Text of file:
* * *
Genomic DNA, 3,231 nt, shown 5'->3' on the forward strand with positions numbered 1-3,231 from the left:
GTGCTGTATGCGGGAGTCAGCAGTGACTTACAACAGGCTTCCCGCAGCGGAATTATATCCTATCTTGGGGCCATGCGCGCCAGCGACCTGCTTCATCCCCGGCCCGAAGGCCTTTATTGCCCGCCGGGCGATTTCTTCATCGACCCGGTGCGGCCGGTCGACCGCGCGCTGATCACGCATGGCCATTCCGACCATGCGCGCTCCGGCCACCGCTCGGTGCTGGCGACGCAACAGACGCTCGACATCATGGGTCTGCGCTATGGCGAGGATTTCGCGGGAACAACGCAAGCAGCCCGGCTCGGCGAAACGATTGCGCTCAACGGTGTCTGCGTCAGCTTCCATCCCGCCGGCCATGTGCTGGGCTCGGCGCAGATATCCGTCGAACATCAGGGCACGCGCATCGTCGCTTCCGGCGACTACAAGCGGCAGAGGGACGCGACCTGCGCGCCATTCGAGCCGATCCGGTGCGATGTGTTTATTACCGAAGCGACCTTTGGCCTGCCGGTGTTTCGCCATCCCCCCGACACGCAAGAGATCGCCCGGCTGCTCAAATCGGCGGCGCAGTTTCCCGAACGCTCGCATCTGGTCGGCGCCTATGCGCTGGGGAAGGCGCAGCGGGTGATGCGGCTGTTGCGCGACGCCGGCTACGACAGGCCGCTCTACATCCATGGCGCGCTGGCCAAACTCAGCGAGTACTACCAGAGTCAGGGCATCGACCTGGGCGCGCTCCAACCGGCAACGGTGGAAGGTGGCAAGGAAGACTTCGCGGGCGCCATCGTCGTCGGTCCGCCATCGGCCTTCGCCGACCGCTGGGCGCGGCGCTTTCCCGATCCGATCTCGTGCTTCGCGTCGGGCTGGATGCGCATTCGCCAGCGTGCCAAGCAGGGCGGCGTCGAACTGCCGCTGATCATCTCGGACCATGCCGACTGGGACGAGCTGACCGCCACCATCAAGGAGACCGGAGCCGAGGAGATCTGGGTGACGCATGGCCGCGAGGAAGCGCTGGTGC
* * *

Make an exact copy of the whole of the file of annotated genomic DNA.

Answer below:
Genomic DNA, 3,231 nt, shown 5'->3' on the forward strand with positions numbered 1-3,231 from the left:
GTGCTGTATGCGGGAGTCAGCAGTGACTTACAACAGGCTTCCCGCAGCGGAATTATATCCTATCTTGGGGCCATGCGCGCCAGCGACCTGCTTCATCCCCGGCCCGAAGGCCTTTATTGCCCGCCGGGCGATTTCTTCATCGACCCGGTGCGGCCGGTCGACCGCGCGCTGATCACGCATGGCCATTCCGACCATGCGCGCTCCGGCCACCGCTCGGTGCTGGCGACGCAACAGACGCTCGACATCATGGGTCTGCGCTATGGCGAGGATTTCGCGGGAACAACGCAAGCAGCCCGGCTCGGCGAAACGATTGCGCTCAACGGTGTCTGCGTCAGCTTCCATCCCGCCGGCCATGTGCTGGGCTCGGCGCAGATATCCGTCGAACATCAGGGCACGCGCATCGTCGCTTCCGGCGACTACAAGCGGCAGAGGGACGCGACCTGCGCGCCATTCGAGCCGATCCGGTGCGATGTGTTTATTACCGAAGCGACCTTTGGCCTGCCGGTGTTTCGCCATCCCCCCGACACGCAAGAGATCGCCCGGCTGCTCAAATCGGCGGCGCAGTTTCCCGAACGCTCGCATCTGGTCGGCGCCTATGCGCTGGGGAAGGCGCAGCGGGTGATGCGGCTGTTGCGCGACGCCGGCTACGACAGGCCGCTCTACATCCATGGCGCGCTGGCCAAACTCAGCGAGTACTACCAGAGTCAGGGCATCGACCTGGGCGCGCTCCAACCGGCAACGGTGGAAGGTGGCAAGGAAGACTTCGCGGGCGCCATCGTCGTCGGTCCGCCATCGGCCTTCGCCGACCGCTGGGCGCGGCGCTTTCCCGATCCGATCTCGTGCTTCGCGTCGGGCTGGATGCGCATTCGCCAGCGTGCCAAGCAGGGCGGCGTCGAACTGCCGCTGATCATCTCGGACCATGCCGACTGGGACGAGCTGACCGCCACCATCAAGGAGACCGGAGCCGAGGAGATCTGGGTGACGCATGGCCGCGAGGAAGCGCTGGTGC